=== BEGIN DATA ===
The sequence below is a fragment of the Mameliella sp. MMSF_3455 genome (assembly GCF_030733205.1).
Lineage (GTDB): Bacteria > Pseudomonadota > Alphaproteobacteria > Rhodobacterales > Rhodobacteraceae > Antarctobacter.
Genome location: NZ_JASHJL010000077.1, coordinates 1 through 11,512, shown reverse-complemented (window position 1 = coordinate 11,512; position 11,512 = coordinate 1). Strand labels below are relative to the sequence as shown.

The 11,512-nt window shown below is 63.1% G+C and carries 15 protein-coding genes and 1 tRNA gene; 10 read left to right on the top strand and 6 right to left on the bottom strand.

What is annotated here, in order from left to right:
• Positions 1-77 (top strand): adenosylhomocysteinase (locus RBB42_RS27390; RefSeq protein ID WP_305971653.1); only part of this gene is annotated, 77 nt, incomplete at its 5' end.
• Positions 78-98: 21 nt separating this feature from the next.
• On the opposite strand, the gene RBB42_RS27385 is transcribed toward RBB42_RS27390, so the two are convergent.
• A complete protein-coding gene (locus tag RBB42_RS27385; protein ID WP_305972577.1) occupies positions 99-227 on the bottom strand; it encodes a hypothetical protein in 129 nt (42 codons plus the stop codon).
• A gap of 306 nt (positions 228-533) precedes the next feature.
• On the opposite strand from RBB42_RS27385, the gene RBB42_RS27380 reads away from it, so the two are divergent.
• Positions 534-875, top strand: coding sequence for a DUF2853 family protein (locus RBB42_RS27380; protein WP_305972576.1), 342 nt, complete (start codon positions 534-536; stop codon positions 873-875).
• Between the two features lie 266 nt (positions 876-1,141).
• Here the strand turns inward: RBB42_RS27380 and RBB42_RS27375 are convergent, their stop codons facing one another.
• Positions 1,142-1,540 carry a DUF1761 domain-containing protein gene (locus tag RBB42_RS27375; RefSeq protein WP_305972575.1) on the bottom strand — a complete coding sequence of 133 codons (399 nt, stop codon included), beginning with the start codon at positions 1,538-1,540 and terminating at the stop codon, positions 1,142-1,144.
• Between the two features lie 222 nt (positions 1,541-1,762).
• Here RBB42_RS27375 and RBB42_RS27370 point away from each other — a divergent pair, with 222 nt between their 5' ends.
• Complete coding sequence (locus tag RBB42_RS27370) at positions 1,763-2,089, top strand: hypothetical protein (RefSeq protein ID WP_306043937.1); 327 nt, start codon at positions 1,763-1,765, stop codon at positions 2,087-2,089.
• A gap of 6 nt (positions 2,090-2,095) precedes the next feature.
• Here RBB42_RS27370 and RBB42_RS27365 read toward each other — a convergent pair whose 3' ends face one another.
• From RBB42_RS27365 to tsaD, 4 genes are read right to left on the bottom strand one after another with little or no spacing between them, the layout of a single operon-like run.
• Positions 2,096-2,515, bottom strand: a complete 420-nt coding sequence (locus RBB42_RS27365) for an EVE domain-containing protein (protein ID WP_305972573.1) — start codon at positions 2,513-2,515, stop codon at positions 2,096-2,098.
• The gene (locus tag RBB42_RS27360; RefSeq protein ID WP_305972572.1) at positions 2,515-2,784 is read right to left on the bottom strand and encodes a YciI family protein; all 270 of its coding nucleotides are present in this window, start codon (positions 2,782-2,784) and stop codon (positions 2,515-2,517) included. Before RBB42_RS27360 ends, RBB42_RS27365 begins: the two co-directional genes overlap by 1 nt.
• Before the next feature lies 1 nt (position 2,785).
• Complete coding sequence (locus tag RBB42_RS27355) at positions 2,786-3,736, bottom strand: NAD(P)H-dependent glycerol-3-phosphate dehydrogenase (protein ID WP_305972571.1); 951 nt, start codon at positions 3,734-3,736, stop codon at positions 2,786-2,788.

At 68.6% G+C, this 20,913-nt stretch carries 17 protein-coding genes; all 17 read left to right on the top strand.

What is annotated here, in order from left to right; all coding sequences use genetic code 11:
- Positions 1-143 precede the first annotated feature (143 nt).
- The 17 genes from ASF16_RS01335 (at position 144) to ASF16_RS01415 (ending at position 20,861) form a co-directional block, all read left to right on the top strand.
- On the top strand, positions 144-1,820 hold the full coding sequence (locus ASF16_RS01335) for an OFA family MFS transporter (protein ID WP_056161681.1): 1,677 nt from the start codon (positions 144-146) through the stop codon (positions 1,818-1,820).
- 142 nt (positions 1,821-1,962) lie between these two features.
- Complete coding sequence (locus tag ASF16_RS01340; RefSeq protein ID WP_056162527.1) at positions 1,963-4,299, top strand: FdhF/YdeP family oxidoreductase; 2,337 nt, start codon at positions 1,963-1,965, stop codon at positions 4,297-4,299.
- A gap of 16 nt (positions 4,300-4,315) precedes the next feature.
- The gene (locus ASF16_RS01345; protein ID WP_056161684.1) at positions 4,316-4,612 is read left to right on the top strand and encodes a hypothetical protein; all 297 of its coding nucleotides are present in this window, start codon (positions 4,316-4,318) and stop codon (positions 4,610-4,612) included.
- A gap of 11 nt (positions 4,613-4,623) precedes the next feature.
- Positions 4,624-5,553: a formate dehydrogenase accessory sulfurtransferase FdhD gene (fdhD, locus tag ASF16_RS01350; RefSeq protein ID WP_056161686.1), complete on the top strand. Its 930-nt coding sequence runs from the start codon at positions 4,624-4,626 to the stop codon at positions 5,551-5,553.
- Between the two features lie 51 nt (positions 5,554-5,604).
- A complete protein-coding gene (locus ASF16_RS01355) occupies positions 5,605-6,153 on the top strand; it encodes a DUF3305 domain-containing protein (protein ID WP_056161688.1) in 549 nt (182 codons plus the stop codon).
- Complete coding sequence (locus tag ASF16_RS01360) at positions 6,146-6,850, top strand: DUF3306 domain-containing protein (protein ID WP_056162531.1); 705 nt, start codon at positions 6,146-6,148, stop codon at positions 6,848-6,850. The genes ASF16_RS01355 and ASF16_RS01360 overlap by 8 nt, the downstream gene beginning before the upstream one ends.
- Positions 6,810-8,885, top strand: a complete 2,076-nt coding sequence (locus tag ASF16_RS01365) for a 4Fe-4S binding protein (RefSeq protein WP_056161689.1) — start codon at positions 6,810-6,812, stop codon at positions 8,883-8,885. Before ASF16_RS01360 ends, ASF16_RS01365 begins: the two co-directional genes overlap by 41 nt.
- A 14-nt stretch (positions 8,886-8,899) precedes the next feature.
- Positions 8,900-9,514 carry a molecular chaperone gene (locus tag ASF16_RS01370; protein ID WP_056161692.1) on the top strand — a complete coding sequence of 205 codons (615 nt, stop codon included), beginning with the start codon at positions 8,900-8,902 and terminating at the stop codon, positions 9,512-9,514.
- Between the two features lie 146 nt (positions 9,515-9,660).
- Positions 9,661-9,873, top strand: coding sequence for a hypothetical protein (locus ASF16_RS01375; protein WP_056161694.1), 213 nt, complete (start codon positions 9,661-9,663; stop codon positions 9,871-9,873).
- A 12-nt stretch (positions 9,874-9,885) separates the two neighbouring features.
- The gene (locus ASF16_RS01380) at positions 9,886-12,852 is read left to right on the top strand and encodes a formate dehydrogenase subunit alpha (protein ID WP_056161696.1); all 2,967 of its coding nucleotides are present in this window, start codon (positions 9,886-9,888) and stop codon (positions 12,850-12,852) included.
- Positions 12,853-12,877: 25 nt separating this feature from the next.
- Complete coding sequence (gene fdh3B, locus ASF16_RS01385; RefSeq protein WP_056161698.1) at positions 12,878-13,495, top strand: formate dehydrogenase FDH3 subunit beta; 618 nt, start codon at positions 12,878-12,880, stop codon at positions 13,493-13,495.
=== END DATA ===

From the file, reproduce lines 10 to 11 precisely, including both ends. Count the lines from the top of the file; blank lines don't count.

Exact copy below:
• A gap of 306 nt (positions 228-533) precedes the next feature.
• On the opposite strand from RBB42_RS27385, the gene RBB42_RS27380 reads away from it, so the two are divergent.